Tinkercad is a free 3D modeling program known for its ease of use. It’s 100% web-based, making it available to anyone with an internet connection.
Kids, educators, and hobbyists use it to design anything imaginable. Utilizing 3D printing, laser cutting, or building blocks can bring Tinkercad projects into real life.
Many Schools use it as a way to teach projects with 3D Design, Electronics, and Visual Code Blocks.
Let’s explore these three core areas of Tinkercad.
Tinkercad launched in 2011 to make 3D designs available to the general public. Designing in Tinkercad is a great way to learn the foundation of solid modeling.
Solid modeling is the practice of building objects with primitive shapes. Users can drag and drop premade shapes into the workspace to create solids.
By combining premade shapes, users can create their unique designs.
Unique designs can also utilize motion and light by using Tinkercad’s built-in circuit features.
Users can begin with a starter circuit or build their own by using premade wire components. Virtual-circuits are a great way to learn and tinker before making it in real life.
Built-in Code blocks or custom C++ can run circuit components. Users can tweak and further define them until they achieve their desired result.
Visual Code Blocks
Drag and drop premade code blocks together to make custom shapes. Code blocks allow the creation of 3D designs using visual programming.
Reordering the code blocks can refine the details of shapes. For example, a cylinder code block cut out from a box code block makes a hole.
To save time, Tinkercad includes several example code blocks. The “Starters” section groups all of the samples that are ready to use.
Creating custom code blocks includes making changes to a code block, followed by pressing the Run button to see the changes rendered on the workspace – it’s that easy!
Learning a new tool can be intimidating. Fortunately, understanding Tinkercad is much easier than most programs.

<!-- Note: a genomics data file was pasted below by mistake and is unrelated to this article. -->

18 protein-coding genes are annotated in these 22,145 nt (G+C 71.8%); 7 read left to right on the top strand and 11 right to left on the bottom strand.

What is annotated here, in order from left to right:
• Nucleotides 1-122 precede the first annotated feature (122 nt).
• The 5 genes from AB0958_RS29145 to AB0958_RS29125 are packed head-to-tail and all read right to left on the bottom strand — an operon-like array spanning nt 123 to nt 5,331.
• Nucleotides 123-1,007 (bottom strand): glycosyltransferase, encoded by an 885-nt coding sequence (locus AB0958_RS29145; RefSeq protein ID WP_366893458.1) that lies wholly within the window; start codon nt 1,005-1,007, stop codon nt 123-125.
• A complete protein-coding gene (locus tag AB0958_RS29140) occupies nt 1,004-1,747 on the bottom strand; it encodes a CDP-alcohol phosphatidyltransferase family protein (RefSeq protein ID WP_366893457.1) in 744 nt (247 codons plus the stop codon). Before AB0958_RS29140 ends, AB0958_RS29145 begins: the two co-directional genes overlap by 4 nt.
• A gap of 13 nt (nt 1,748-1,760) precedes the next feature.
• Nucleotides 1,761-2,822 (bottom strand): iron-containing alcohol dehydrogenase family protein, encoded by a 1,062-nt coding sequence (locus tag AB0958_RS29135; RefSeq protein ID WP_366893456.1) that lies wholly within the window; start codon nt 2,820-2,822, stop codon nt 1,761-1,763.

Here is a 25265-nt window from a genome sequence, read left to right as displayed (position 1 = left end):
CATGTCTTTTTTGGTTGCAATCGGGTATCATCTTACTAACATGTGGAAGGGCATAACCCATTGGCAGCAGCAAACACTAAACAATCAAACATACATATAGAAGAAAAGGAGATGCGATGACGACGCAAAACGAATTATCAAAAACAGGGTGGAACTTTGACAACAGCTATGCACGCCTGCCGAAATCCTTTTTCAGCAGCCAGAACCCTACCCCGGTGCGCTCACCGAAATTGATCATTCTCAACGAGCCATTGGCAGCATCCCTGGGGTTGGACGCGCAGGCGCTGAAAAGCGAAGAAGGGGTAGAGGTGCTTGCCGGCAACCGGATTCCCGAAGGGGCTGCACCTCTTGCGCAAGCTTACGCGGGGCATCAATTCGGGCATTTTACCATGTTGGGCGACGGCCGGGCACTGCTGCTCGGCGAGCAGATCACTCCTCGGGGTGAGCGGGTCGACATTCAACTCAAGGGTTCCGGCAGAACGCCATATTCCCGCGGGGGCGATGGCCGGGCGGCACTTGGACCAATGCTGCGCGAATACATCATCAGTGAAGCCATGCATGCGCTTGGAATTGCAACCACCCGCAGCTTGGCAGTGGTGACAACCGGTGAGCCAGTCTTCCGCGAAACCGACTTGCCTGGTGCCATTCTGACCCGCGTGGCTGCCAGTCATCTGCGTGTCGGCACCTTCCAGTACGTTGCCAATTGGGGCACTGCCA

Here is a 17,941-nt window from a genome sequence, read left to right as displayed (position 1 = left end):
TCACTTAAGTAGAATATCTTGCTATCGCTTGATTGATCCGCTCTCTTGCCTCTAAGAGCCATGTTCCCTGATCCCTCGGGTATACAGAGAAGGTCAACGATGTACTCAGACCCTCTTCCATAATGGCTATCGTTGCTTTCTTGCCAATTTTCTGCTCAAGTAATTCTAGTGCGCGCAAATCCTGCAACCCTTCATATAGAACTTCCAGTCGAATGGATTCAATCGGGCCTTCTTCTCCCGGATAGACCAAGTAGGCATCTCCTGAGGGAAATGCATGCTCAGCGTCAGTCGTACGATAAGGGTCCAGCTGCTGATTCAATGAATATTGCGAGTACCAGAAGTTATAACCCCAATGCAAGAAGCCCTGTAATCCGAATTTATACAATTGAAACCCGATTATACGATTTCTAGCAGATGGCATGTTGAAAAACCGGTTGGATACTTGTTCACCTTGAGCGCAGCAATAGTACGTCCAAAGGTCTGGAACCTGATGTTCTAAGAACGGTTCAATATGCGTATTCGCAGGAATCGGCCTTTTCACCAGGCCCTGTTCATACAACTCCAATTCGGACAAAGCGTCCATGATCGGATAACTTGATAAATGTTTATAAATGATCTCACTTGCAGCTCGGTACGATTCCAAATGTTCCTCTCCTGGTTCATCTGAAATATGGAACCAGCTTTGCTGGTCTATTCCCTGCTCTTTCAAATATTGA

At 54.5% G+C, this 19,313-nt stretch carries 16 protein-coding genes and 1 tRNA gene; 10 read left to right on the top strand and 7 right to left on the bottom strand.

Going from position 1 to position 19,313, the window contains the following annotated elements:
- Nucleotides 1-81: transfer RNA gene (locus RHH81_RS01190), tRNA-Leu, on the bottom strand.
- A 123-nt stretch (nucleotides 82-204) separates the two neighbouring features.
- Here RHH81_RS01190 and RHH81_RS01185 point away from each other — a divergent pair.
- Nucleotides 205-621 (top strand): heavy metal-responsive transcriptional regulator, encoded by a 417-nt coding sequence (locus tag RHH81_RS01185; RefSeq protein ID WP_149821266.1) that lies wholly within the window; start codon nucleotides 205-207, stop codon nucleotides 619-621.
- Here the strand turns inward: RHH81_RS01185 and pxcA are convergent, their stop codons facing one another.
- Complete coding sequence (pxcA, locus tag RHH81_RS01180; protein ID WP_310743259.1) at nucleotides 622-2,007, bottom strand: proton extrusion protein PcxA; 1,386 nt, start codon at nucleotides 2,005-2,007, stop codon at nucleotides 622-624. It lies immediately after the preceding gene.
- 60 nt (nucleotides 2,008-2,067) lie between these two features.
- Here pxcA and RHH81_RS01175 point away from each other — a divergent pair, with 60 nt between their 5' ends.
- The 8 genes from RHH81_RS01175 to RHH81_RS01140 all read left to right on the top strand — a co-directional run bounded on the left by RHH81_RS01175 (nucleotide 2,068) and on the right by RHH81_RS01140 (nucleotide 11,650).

Choose from introductory guides, lessons, and projects on the official Design Learning page.
Everyone new to Tinkercad should begin with the “starters,” which serve as quick guides that introduce the fundamentals.
Lessons are the next step, where you’ll start building objects such as Minecraft glasses, rings, and more.
Get started today by creating a free Tinkercad account!
I’ve been trying to learn Fusion 360 to design rather simple models for 3D printing. The learning curve is steep and I often wonder if I shouldn’t back up and use Tinkercad instead?
That’s a great question. In short, I don’t recommend it as a starting point for Fusion 360. Mainly because the program is so different that it even in some ways creates more bad habits that one would need to break while learning Fusion 360.
I understand that learning Fusion 360 can be daunting. There is a lot of functionality to learn – However, if you’re looking to learn it for simple 3D printable models then I think you’ll find it easier to focus solely on the core functions of the model workspace.
Have you tried working through my 30-Days series at all? I cover all of the core features of Fusion 360, getting brand new users up to speed and ready to build their own unique designs. You can check that out right here – https://bit.ly/learn-fusion360
Cheers, Kevin 🙂